Page by Anneke Bart. Akhenaten Queen Nefertiti inscriptions Queen Nefertiti. Amenhotep son of Hapu. Amenhotep was the son of Hapu Hapi and the Lady Itu. Several inscriptions outline his career and show how he rose through the ranks.

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Amenhotep, son of Hapu , high official of the reign of Amenhotep III of ancient Egypt reigned —53 bce , who was greatly honoured by the king within his lifetime and was deified more than 1, years later during the Ptolemaic era.

Amenhotep rose through the ranks of government service, becoming scribe of the recruits, a military office, under Amenhotep III. While in the Nile River delta, Amenhotep was charged with positioning troops at checkpoints on the branches of the Nile to regulate entry into Egypt by sea; he also checked on the infiltration of Bedouin tribesmen by land.

On one of his statues, he is called a general of the army. The king honoured him by embellishing Athribis, his native city. Amenhotep III even ordered the building of a small funerary temple for him next to his own temple, a unique honour for a nonroyal person in Egypt. Amenhotep was greatly revered by posterity , as indicated by the reinscription of the donation decree for his mortuary establishment in the 21st dynasty — c.

Amenhotep, son of Hapu. Article Media. Info Print Cite. Submit Feedback. Thank you for your feedback. Home World History Military Leaders. See Article History. Britannica Quiz. Get exclusive access to content from our First Edition with your subscription. Subscribe today. Learn More in these related Britannica articles:.

Egyptian art and architecture: Innovation, decline, and revival from the New Kingdom to the Late period. Most unusually, this distinguished commoner was allowed a funerary temple for himself and larger-than-life votive sculptures that show him in contrasting attitudes, as stern-faced authoritarian and as submissive scribe. Amenhotep III , king of ancient Egypt reigned —53 bce in a period of peaceful prosperity, who devoted himself to expanding diplomatic contacts and to extensive building in Egypt and Nubia.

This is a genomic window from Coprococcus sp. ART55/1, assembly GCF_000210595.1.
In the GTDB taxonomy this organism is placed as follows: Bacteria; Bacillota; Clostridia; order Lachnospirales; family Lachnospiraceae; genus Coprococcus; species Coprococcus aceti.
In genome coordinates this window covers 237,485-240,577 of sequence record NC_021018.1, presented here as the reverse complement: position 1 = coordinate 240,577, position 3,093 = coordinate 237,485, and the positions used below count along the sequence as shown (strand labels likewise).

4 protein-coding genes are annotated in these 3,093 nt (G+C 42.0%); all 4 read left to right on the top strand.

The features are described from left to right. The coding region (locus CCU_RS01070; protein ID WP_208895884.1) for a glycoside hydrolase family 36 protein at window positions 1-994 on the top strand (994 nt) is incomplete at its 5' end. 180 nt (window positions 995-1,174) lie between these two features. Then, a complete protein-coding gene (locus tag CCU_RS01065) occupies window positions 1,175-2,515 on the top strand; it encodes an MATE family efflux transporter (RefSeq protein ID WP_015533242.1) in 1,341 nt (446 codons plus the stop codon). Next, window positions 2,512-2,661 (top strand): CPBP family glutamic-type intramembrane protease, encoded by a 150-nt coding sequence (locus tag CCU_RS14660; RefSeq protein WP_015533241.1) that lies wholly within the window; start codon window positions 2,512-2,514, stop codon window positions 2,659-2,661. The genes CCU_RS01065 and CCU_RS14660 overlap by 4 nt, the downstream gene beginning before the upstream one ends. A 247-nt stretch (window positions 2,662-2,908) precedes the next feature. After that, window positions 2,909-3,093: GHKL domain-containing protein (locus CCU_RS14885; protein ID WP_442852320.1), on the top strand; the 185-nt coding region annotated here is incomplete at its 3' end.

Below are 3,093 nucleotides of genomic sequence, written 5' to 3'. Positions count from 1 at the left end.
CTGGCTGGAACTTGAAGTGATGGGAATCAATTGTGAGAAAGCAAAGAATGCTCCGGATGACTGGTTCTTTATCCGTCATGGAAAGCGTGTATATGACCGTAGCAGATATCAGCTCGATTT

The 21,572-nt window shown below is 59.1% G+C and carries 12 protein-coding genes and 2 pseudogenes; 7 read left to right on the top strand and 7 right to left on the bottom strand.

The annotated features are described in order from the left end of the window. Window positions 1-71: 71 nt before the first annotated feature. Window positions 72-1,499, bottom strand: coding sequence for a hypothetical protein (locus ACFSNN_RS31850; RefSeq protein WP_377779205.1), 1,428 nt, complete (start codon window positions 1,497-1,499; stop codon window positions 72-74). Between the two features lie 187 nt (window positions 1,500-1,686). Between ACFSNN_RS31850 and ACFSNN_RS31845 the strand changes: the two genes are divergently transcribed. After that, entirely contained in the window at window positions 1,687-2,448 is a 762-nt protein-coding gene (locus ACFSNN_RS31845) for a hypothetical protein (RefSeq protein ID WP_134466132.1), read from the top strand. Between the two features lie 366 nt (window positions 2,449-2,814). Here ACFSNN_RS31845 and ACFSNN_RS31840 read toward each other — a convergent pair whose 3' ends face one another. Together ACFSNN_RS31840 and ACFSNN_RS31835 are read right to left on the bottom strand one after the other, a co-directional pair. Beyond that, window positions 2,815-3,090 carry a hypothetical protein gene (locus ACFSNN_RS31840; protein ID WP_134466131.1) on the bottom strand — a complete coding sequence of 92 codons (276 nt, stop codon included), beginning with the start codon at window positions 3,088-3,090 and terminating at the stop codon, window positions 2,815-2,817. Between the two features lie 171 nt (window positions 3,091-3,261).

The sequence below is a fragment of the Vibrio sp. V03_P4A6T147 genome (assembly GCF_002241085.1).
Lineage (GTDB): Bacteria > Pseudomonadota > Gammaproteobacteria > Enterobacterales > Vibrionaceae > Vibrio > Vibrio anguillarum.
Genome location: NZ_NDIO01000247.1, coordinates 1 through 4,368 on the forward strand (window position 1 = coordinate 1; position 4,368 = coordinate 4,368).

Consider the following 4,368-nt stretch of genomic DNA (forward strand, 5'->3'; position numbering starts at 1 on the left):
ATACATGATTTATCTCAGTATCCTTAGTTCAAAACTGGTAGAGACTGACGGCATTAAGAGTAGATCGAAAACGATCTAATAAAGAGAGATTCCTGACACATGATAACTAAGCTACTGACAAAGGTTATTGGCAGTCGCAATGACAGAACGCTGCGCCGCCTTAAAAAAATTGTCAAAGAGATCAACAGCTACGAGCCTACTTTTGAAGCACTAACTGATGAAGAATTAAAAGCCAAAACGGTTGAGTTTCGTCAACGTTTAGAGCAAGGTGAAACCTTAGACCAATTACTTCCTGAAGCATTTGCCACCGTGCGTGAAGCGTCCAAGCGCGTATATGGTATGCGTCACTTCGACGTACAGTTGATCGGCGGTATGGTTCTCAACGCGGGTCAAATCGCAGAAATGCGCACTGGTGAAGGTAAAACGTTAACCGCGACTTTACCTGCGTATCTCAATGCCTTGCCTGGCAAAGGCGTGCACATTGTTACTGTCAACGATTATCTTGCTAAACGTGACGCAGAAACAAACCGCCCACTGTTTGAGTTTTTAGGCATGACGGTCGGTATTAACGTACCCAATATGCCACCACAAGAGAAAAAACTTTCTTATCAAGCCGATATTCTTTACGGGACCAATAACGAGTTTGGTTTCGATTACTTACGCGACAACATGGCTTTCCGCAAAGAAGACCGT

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Amenhotep, Son of Hapu

His father was Hapu, and his mother Itu. He was a priest and a Scribe of Recruits organizing the labour and supplying the manpower for the Pharaoh's projects, both civilian and military. He was also an architect and supervised several building projects, among them Amenhotep III 's mortuary temple at western Thebes , of which only two statues remain nowadays, known as the Colossi of Memnon , and the creation of the quarry of El-Gabal el-Ahmar , nearby Heliopolis , from which the blocks used to create the Colossi were probably taken. Other plans, such as the portico of the Temple of Karnak , completed under Ramesses II , and those for the Luxor Temple are also attributed to Amenhotep. He may also have been the architect of the Temple of Soleb in Nubia. After this, he is believed to have retired from civil service and become the steward of Princess Sitamun 's properties similar to an asset manager today , and received honours such as the designation of Fan-bearer on the Right Side of the King , among other things. According to some reliefs in the tomb of Ramose , he may have died in the 31st year of Amenhotep III, which would correspond to either BC or BC, depending on the chronology used.


Ancient Egypt

He began as a scribe of military recruits and quickly worked his way up through the ranks, gaining a highly respected and influential status. He went on to hold several important positions, including as a well-known architect for the pharaoh, as the steward of the pharaoh's daughter, and as a military officer of high rank. He believed that over his lifetime he gained wisdom and learned magic from the deities. The grandest of all mortuary complexes built in Egypt, it originally included three massive mud-brick pylons gates aligned on a single axis, and a long connecting corridor leading to an immense, open solar courtyard, a roofed hall, a sanctuary, and sacred altars. When Amenhotep, Son of Hapu died, Pharaoh Amenhotep III ordered a small funerary temple built right next to his own funerary complex, an honor which had never been bestowed in such a way before. He was also revered as a healer and eventually worshipped as a god of healing, like his predecessor Imhotep.


Amenhotep, son of Hapu

Special Status. Like Imhotep, the vizier of the Dynasty 3 circa b. His father was Hapu, and his mother was Itu. He was first appointed as a royal scribe and priest in the temple of Horus-Khentikheti. As a reward for his services, Amenhotep was allowed to erect statues of himself throughout the processional way in the temple of Karnak.

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